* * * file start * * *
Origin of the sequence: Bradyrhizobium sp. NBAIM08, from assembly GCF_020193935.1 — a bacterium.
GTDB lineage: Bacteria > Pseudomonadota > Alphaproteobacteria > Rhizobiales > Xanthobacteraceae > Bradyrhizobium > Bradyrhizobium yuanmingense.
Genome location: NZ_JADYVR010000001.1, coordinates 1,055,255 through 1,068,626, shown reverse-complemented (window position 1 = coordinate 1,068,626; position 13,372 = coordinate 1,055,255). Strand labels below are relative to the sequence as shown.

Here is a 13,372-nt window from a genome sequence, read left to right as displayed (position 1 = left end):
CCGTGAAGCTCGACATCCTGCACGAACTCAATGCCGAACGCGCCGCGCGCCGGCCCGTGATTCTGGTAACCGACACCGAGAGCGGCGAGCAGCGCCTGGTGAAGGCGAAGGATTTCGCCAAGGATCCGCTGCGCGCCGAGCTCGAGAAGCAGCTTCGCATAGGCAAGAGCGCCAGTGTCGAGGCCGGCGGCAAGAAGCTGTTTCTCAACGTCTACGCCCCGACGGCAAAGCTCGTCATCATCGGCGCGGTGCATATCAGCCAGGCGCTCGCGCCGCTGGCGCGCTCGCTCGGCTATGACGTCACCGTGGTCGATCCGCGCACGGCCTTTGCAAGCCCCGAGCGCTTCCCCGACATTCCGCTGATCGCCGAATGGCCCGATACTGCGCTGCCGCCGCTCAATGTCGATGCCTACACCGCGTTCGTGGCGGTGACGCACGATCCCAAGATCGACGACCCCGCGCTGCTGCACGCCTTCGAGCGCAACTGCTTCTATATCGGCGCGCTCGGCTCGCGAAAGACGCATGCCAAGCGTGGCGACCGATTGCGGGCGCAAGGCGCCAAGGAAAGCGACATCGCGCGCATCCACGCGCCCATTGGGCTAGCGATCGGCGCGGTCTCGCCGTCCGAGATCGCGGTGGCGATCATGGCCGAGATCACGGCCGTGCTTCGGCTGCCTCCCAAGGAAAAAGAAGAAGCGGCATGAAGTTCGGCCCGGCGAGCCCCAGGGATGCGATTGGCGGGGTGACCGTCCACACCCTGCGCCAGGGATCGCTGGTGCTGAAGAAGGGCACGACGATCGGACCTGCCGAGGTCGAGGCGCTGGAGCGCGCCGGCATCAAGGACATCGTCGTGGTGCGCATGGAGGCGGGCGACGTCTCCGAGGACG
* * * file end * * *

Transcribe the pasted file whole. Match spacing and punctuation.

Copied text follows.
Origin of the sequence: Bradyrhizobium sp. NBAIM08, from assembly GCF_020193935.1 — a bacterium.
GTDB lineage: Bacteria > Pseudomonadota > Alphaproteobacteria > Rhizobiales > Xanthobacteraceae > Bradyrhizobium > Bradyrhizobium yuanmingense.
Genome location: NZ_JADYVR010000001.1, coordinates 1,055,255 through 1,068,626, shown reverse-complemented (window position 1 = coordinate 1,068,626; position 13,372 = coordinate 1,055,255). Strand labels below are relative to the sequence as shown.

Here is a 13,372-nt window from a genome sequence, read left to right as displayed (position 1 = left end):
CCGTGAAGCTCGACATCCTGCACGAACTCAATGCCGAACGCGCCGCGCGCCGGCCCGTGATTCTGGTAACCGACACCGAGAGCGGCGAGCAGCGCCTGGTGAAGGCGAAGGATTTCGCCAAGGATCCGCTGCGCGCCGAGCTCGAGAAGCAGCTTCGCATAGGCAAGAGCGCCAGTGTCGAGGCCGGCGGCAAGAAGCTGTTTCTCAACGTCTACGCCCCGACGGCAAAGCTCGTCATCATCGGCGCGGTGCATATCAGCCAGGCGCTCGCGCCGCTGGCGCGCTCGCTCGGCTATGACGTCACCGTGGTCGATCCGCGCACGGCCTTTGCAAGCCCCGAGCGCTTCCCCGACATTCCGCTGATCGCCGAATGGCCCGATACTGCGCTGCCGCCGCTCAATGTCGATGCCTACACCGCGTTCGTGGCGGTGACGCACGATCCCAAGATCGACGACCCCGCGCTGCTGCACGCCTTCGAGCGCAACTGCTTCTATATCGGCGCGCTCGGCTCGCGAAAGACGCATGCCAAGCGTGGCGACCGATTGCGGGCGCAAGGCGCCAAGGAAAGCGACATCGCGCGCATCCACGCGCCCATTGGGCTAGCGATCGGCGCGGTCTCGCCGTCCGAGATCGCGGTGGCGATCATGGCCGAGATCACGGCCGTGCTTCGGCTGCCTCCCAAGGAAAAAGAAGAAGCGGCATGAAGTTCGGCCCGGCGAGCCCCAGGGATGCGATTGGCGGGGTGACCGTCCACACCCTGCGCCAGGGATCGCTGGTGCTGAAGAAGGGCACGACGATCGGACCTGCCGAGGTCGAGGCGCTGGAGCGCGCCGGCATCAAGGACATCGTCGTGGTGCGCATGGAGGCGGGCGACGTCTCCGAGGACG